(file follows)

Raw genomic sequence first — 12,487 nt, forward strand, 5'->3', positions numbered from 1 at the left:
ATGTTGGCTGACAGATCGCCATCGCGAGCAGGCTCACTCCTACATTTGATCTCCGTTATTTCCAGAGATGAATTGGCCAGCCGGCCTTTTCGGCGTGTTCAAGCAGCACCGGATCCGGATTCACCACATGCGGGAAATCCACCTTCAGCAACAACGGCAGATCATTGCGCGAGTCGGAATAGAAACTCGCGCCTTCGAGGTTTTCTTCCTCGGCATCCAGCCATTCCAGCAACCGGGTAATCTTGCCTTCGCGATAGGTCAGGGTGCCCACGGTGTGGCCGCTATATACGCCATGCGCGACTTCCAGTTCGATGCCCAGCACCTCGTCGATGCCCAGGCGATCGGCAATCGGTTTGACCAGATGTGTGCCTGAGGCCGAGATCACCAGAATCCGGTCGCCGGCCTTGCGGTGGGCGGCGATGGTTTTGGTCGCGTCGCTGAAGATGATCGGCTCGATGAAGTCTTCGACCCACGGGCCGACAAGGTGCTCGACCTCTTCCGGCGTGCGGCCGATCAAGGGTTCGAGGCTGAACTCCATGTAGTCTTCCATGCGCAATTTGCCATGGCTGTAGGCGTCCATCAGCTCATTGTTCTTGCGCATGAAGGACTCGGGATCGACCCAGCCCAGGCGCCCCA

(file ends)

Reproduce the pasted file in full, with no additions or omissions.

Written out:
Raw genomic sequence first — 12,487 nt, forward strand, 5'->3', positions numbered from 1 at the left:
ATGTTGGCTGACAGATCGCCATCGCGAGCAGGCTCACTCCTACATTTGATCTCCGTTATTTCCAGAGATGAATTGGCCAGCCGGCCTTTTCGGCGTGTTCAAGCAGCACCGGATCCGGATTCACCACATGCGGGAAATCCACCTTCAGCAACAACGGCAGATCATTGCGCGAGTCGGAATAGAAACTCGCGCCTTCGAGGTTTTCTTCCTCGGCATCCAGCCATTCCAGCAACCGGGTAATCTTGCCTTCGCGATAGGTCAGGGTGCCCACGGTGTGGCCGCTATATACGCCATGCGCGACTTCCAGTTCGATGCCCAGCACCTCGTCGATGCCCAGGCGATCGGCAATCGGTTTGACCAGATGTGTGCCTGAGGCCGAGATCACCAGAATCCGGTCGCCGGCCTTGCGGTGGGCGGCGATGGTTTTGGTCGCGTCGCTGAAGATGATCGGCTCGATGAAGTCTTCGACCCACGGGCCGACAAGGTGCTCGACCTCTTCCGGCGTGCGGCCGATCAAGGGTTCGAGGCTGAACTCCATGTAGTCTTCCATGCGCAATTTGCCATGGCTGTAGGCGTCCATCAGCTCATTGTTCTTGCGCATGAAGGACTCGGGATCGACCCAGCCCAGGCGCCCCA